One of the main aims of Realistic Medicine is for people using healthcare services and their families to feel empowered to discuss their treatment fully with healthcare professionals, including the possibility that a suggested treatment might come with side effects – or even negative outcomes. Everyone should feel able to ask their healthcare professional why they’ve suggested a test, treatment or procedure, and all decisions about a person’s care should be made jointly between the individual and their healthcare team.
Realistic Medicine is not about failing to offer treatments. It is about supporting people using healthcare services, and their families, to feel empowered to discuss their treatment. That’s why changing our style to sharing decisions with our patients is one of our priorities. A move away from the "Doctor knows best" approach to shared decision making between the professional and patient will require more meaningful discussions about the treatment options available as well as their risks and benefits.
Building a more personalised approach to care, in partnership with people through shared decision making, is perhaps the most important aim of Realistic Medicine. We must create a more open and trusting atmosphere that facilitates more meaningful conversations between people and their healthcare professionals that help people make informed choices about their treatment and care options, based on what matters most to them.
Healthcare professionals are the stewards of healthcare resources. We know that overuse of investigation and treatment can result in harm to patients. By seeking out and eliminating harm and waste, we can provide healthcare that people really value.
Tackling unwarranted variation is essential to improving outcomes derived from healthcare across Scotland. Unwarranted variation is variation in healthcare that cannot be explained by need, or by explicit patient or population preferences. We need to ensure the prevention of harm and waste from overuse and overtreatment, freeing up resources currently used without benefit to clinical outcomes in order to address under-provision of care.
Realistic Medicine is not about failing to offer treatments. It is about supporting people using healthcare services, and their families, to feel empowered to discuss their treatment.
To practise Realistic Medicine, we must embrace the best international evidence, employ sound clinical judgment and support empowerment by listening to what matters most to patients. We need to make more effective use of knowledge and skills across the multi-professional knowledge base, and foster the conditions to support innovation in care delivery.
June 24, 2022
Earlier this year I contributed to a Realistic Medicine symposium organised by colleagues at National Services Scotland. One of my themes was that the principles of Realistic Medicine and shared decision making should not be regarded as optional add-ons for clinicians interested in the area, but were completely embedded in the current law on consent….Read more
February 15, 2022
I am going to begin with a quote made popular by the magnificent Maya Angelou “People will forget what you said, people will forget what you did, but people will never forget how you made them feel”. I’m sure that you can relate to this quote, we all can both in our personal and professional…Read more
December 22, 2021
Within NHS Tayside I am Associate Medical Lead for Quality Management, and Clinical Lead for Realistic Medicine. In our health board, a key Realistic Medicine project has commenced to test ReSPECT (Recommended Summary Plan for Emergency Care and Treatment), which is a process that involves a conversation between patients and healthcare staff to create individualised…Read more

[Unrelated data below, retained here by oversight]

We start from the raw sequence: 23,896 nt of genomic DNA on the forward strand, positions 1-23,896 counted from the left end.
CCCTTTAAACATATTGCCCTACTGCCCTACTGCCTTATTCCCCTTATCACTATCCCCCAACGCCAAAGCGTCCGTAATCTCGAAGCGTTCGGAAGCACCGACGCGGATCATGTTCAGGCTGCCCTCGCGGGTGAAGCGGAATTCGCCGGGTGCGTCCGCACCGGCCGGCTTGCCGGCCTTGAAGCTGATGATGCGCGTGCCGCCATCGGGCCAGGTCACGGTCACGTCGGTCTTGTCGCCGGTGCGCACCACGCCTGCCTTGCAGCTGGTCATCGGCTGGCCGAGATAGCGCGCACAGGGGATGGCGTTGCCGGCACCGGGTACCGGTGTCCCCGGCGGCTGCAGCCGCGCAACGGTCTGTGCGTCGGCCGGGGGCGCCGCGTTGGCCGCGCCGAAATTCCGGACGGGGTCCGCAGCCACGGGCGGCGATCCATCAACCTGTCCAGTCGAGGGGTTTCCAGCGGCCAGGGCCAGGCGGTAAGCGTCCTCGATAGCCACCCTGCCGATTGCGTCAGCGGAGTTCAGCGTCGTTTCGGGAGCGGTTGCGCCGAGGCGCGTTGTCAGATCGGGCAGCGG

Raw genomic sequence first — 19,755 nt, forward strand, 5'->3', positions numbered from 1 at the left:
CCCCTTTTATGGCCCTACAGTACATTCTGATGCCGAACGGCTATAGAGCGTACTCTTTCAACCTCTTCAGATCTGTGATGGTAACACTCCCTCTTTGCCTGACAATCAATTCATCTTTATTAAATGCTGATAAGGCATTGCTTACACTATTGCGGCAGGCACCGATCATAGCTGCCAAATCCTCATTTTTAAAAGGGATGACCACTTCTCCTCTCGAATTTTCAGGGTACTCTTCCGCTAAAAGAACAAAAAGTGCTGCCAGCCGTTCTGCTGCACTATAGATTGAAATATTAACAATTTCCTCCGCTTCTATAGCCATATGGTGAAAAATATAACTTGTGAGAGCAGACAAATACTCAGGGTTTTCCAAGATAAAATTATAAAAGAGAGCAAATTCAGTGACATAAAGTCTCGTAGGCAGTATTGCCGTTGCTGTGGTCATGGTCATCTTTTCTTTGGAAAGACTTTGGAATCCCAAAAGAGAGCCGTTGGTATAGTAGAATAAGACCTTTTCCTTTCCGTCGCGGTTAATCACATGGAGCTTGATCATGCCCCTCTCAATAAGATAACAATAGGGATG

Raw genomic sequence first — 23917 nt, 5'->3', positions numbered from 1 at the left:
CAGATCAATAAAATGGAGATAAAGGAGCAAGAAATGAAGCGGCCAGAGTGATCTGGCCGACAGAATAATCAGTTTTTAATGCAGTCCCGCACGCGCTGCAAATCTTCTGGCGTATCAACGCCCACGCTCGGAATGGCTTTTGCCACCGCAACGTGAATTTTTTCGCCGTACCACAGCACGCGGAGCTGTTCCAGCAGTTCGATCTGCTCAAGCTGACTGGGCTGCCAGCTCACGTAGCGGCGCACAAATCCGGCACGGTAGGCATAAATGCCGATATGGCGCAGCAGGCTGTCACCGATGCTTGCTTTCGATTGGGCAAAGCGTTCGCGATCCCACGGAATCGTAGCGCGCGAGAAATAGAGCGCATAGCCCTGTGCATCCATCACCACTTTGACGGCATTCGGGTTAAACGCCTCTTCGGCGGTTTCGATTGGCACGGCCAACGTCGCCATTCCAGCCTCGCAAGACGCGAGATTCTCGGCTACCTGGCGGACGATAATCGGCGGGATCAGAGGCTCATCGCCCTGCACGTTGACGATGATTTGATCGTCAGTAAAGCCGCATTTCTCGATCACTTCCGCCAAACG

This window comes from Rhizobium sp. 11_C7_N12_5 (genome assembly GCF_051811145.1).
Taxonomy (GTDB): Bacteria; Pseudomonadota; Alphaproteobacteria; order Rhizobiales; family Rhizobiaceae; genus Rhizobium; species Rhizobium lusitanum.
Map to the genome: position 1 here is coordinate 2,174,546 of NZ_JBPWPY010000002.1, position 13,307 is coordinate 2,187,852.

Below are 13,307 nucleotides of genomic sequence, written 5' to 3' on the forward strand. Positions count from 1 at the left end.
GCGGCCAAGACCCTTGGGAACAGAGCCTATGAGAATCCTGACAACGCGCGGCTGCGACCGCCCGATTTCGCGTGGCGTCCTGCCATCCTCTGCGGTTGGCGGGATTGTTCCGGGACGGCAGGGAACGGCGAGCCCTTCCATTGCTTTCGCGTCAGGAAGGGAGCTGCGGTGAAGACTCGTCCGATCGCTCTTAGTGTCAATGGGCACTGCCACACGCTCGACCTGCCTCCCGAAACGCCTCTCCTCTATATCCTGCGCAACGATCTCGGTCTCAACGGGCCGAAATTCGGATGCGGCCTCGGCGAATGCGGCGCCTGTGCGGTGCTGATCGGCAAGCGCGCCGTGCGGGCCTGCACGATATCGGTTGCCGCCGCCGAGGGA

November 22, 2021
What matters most to me when I am feeling stressed or under pressure, is the ability to escape into the countryside to exercise. Gyms and treadmills do not work – it must be the open air, seeing, enjoying and experiencing nature. I am fortunate to have hills to climb, trails to run and great cycle…Read more
November 8, 2021
In Forth Valley, we are always looking for new and interesting ways to share Realistic Medicine and build our Realistic Medicine network. Just like everyone else, we have had to think differently about how we do this in the post-pandemic era. Inspired by Kaleidoscope, a health and care consultancy , we embarked on a series…Read more
October 12, 2021
The pandemic created an understandable feeling of fear and uncertainty across NHS Scotland staff while all areas prepared for the unknown. NHSWI was no different to any other area in this regard. Being on an island chain the ability to meet had always been an issue both within primary care and across the primary/secondary care…Read more
December 22, 2021
Given the predicted impact of the Omicron variant over the coming months, we have decided to extend the application process for Realistic Medicine Value Improvement Fund bids this year. We are now asking social care applicants to return applications to the Scottish Government by 11 February, and for health board applicants to submit applications to…Read more
October 19, 2021
The National Demand Optimisation Group (NDOG) has presented their Phase IV Report, which was published on the Scottish Government website on 11 October 2021. The Scottish Government has funded the National Demand Optimisation Group (NDOG) since its establishment in 2016, under the auspices of the Healthcare Science National Delivery Plan (NDP). The objective of the…Read more
November 9, 2021
The NHS Lanarkshire ‘Realistic Medicine: Back to the Future’ conference will take place on Thursday 25 November from 9.30am to 4pm. The conference will be delivered by both attendance and virtually via Microsoft Teams. Attendance in person will be limited to 20 places. To book a place, please email LQA.RealisticMedicineTraining@lanarkshire.scot.nhs.uk The conference is open to…Read more